Wensleydale was built on The Clyde by Yarrow's, of Scotstown, Glasgow. The ship was ordered on 24 August 1940, laid down 28th July 1941, launched 20th June 1942, commissioned in September 1942 and completed on 30th October 1942.
The man chosen to Captain the ship was Lt John Aylmer McClure (see below for further details).
On 4th of November 1942 the ship left for Tobomory on The Isle of Mull. It was here that vessels were sent to be 'shaken up' in exercises devised by the famous admiral Stevenson.
One crewmember remembers that whilst at Tobermory, five or six of us from the same mess went ashore and investigated the whiskies and beer in the numerous pubs that stood either side of the town's one road. "the amount they could put away staggered me, and it staggered them also for soon enough they was vomiting in the gutters, slumping against walls, lurching down the pavement, and making a careful way back to the ship".
Photograph showing the launch of HMS Wensleydale by Mrs Crush, wife of Mr S.T. Crush, then a former Director of Yarrow & Co, 20.6.4
On 16th of November Wensleydale was ordered to Scapa Flow in The Orkneys for sea going trails and training exercises. The ship arrived during a gale and it took two hours to secure to a buoy. Wensleydale left Scapa Flow on 17th December 1942, and was to escort a merchant ship down to Milford Haven
The ship called at Liverpool on it's way. Unfortunately, Wensleydale appeared to lose contact with the ship during the night and arrived at Milford Haven on the 19th without the ship it was supposed to protect. All the crew was put to work painting the ship's side and before the paint was dry, the ship was ordered to sea to be one of the escorting ships for convoy Kx 7A from UK to Gibraltar. The convoy consisted of Delilian, (BR)Houston City II (BR), Kafirstan (BR) and Manchester Merchant (BR). The escorts were Slazak, Starwort and Wensleydale. The ship went well out into the Atlantic to avoid U-boats. One man on board recalled that for the first (and hopefully the last) time in his life he experienced 40 foot high waves. On 29th of December 1942 the Rock of Gibraltar appeared. The crew were allowed shore leave. On board the ship at this time was ordinary seaman Francis Huxley. One of the sons of Sir Julian Huxley (the first director of UNESCO), who himself was the grandson of T.H. Huxley, who was said to be 'a giant among Victorian scientists' A fellow seaman who went on shore leave with Huxley recalled that as they climbed 'the rock', Huxley named all the plants, trees and flowers, adding rather modestly that he had no great knowledge of the subject, it was his brother who was the real botanist. Huxley joined up, before he was called up for the Navy. The advantage being that after a spell on the lower deck, he'd be made a midshipman.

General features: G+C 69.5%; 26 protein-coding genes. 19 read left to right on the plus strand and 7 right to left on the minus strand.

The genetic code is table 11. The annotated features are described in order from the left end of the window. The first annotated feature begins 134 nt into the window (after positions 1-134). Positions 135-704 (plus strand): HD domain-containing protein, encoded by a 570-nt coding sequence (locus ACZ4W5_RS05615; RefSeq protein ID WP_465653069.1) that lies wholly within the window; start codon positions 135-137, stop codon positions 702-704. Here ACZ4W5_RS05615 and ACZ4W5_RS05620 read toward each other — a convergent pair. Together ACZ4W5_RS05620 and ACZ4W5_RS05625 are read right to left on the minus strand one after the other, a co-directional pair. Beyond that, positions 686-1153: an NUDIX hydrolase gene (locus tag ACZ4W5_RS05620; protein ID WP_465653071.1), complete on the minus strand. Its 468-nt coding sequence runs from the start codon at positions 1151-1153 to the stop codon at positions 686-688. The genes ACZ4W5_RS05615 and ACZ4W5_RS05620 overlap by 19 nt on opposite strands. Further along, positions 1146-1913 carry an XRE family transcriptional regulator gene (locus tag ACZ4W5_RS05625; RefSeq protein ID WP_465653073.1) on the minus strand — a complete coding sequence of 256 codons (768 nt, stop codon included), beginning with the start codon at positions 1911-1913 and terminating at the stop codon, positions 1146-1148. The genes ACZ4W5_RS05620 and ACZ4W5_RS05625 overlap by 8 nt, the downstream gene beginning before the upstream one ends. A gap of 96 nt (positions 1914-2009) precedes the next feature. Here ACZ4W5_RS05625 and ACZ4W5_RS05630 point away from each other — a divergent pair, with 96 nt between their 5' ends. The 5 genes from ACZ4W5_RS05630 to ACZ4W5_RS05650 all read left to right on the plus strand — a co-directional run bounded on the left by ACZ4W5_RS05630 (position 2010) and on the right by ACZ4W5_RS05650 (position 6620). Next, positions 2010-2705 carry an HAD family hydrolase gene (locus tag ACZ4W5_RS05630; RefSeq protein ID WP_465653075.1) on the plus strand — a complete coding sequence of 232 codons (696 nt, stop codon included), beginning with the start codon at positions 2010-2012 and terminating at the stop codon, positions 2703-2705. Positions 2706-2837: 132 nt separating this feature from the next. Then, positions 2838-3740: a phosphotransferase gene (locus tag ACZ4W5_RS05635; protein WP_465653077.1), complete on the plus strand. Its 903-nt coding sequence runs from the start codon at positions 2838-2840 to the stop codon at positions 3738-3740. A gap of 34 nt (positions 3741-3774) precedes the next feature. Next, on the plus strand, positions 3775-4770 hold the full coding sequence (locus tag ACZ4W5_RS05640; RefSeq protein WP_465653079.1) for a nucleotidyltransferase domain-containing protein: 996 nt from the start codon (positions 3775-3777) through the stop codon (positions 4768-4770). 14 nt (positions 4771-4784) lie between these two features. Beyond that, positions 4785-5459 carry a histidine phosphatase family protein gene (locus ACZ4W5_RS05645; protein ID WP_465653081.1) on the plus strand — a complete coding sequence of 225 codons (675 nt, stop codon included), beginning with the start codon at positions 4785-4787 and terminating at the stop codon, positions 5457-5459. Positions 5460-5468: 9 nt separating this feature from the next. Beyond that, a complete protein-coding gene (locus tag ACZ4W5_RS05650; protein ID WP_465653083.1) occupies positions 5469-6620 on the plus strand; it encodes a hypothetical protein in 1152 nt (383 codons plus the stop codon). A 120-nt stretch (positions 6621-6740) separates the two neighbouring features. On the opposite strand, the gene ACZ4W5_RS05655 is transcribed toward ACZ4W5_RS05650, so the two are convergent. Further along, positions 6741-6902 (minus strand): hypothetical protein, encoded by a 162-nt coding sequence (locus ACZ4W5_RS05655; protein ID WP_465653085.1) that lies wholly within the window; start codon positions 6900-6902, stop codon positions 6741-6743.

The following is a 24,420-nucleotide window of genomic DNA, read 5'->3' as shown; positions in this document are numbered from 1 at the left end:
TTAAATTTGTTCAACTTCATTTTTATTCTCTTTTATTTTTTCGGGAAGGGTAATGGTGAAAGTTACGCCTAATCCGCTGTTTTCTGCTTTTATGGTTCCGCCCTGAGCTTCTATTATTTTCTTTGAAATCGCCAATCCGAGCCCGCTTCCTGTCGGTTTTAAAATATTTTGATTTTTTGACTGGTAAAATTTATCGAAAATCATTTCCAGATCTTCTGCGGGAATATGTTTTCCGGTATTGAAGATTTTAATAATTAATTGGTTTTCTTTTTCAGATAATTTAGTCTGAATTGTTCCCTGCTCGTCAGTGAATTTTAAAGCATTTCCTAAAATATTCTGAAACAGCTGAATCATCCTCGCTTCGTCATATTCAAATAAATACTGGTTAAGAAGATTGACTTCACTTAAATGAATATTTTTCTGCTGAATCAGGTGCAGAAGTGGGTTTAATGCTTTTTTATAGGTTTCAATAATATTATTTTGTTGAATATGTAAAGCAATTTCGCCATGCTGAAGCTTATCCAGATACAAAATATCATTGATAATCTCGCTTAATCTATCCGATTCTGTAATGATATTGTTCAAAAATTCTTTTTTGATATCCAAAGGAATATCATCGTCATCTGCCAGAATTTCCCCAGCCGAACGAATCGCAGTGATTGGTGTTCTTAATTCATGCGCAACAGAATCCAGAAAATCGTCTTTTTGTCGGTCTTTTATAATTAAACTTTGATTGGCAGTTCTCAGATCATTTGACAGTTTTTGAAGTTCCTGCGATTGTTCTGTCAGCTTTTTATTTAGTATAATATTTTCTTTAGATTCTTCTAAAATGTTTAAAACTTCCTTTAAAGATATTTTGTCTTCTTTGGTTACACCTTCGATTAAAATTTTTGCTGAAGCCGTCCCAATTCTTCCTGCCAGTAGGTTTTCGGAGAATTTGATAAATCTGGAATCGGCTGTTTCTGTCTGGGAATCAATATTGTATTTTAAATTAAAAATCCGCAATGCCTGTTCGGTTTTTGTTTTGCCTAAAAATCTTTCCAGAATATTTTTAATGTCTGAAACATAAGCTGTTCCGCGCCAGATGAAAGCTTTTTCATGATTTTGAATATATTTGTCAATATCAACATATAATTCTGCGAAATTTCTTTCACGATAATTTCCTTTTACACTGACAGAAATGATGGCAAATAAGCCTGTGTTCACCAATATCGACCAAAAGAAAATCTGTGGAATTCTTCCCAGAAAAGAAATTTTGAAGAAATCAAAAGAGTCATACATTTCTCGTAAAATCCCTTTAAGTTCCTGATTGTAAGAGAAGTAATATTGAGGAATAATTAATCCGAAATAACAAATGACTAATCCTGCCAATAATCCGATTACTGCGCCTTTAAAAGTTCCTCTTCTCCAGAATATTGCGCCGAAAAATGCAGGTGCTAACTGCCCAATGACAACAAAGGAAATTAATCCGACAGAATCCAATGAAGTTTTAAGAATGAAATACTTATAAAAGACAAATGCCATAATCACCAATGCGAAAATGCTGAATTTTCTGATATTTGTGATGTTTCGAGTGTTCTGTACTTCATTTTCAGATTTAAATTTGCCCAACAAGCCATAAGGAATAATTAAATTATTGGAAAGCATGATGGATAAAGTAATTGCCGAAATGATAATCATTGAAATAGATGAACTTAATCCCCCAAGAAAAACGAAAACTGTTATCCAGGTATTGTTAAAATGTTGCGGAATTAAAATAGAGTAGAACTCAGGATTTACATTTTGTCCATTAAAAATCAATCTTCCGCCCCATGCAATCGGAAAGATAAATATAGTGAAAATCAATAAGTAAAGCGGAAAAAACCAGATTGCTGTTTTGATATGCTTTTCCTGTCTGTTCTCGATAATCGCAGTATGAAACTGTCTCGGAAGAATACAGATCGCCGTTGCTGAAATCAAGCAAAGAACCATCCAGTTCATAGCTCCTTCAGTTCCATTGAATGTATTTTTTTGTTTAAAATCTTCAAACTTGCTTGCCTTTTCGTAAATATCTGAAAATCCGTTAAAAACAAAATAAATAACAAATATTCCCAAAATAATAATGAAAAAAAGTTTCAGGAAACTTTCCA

It appears that the ratings had a merry time in Gibraltar. It was rumoured that some of the local brew was wood alcohol. Whatever it was, it certainly had an effect on the men as a number returned to the ship in various states, with brawls breaking out all over the place. When the crew fell in next morning, half the crew looked like bare knuckle prize fighters. The ship left Gibraltar with convoy MKS4Y on 1.1.43 and arrived in Londonderry during a severe gale on 9.1.43.
JOHN AYLMER McCLURE was born in Entebbe, Uganda, where his father was serving the colonial administration as a civil engineer. He joined the Royal Navy, entering the Britannia Royal Naval College as a Cadet at the age of 13. Served as a Midshipman and Sub Lieutenant on the China Station in the cruiser HMS CUMBERLAND. He returned to China in 1937 as First Lieutenant of the gunboat HMS FALCON, based at Chungking on the river Yangtse. In 1939, on the outbreak of the Sino-Japanese War, it became impossible to sail downriver to Shanghai and the crew of the FALCON were forced to abandon the vessel. They made an epic overland journey, by lorry, to Hong Kong, under the constant threat of Japanese bombing, via what was then known as Indo-China. In Cambodia the 'Falcons' rendered assistance to the passengers of a train which had been crushed by a collapsing tunnel; for his part in the rescue John was awarded a splendid 'gong' by King Norodom Sihanouk - The Order of the Imperial Lion of Cambodia, the rarest and most ornate of his medals. The Second World War had started, and soon after his return to Great Britain, in considerable luxury aboard a P & O liner, he joined HMS ECLIPSE, a destroyer, and spent a gruelling two years in the Arctic, escorting convoys to Murmansk, in Northern Russia. His ship took part in one of the most illustrious actions of the Arctic war, the Battle of the Barents Sea. For his gallantry in the battle he was awarded the Distinguished Service Cross, his Captain receiving the DSO. With characteristic modesty he seldom talked about this incident and said that he was much more scared when being bombed in Devonport when his ship was in dock being repaired. He spent the rest of the War in destroyers, whose main role was to hunt down enemy submarines, exchanging the icy waters of the Arctic for the more pleasant climes of the Mediterranean. His last sea command was HMS ACTIVE. After two happy years accompanied by his family, from 1947 to 1949, in a shore job in Ceylon as Staff Officer Operations, Trincomalee he returned to Britain and a desk in the Admiralty. His last sea appointment was as First Lieutenant of the cruiser HMS GAMBIA. On leaving the Navy in the rank of Lieutenant Commander. He was awarded the MBE in1959. (extracted from documents obtained from Ian & Lydia McClure.
RIGHT: Christmas card issued to crew in 1942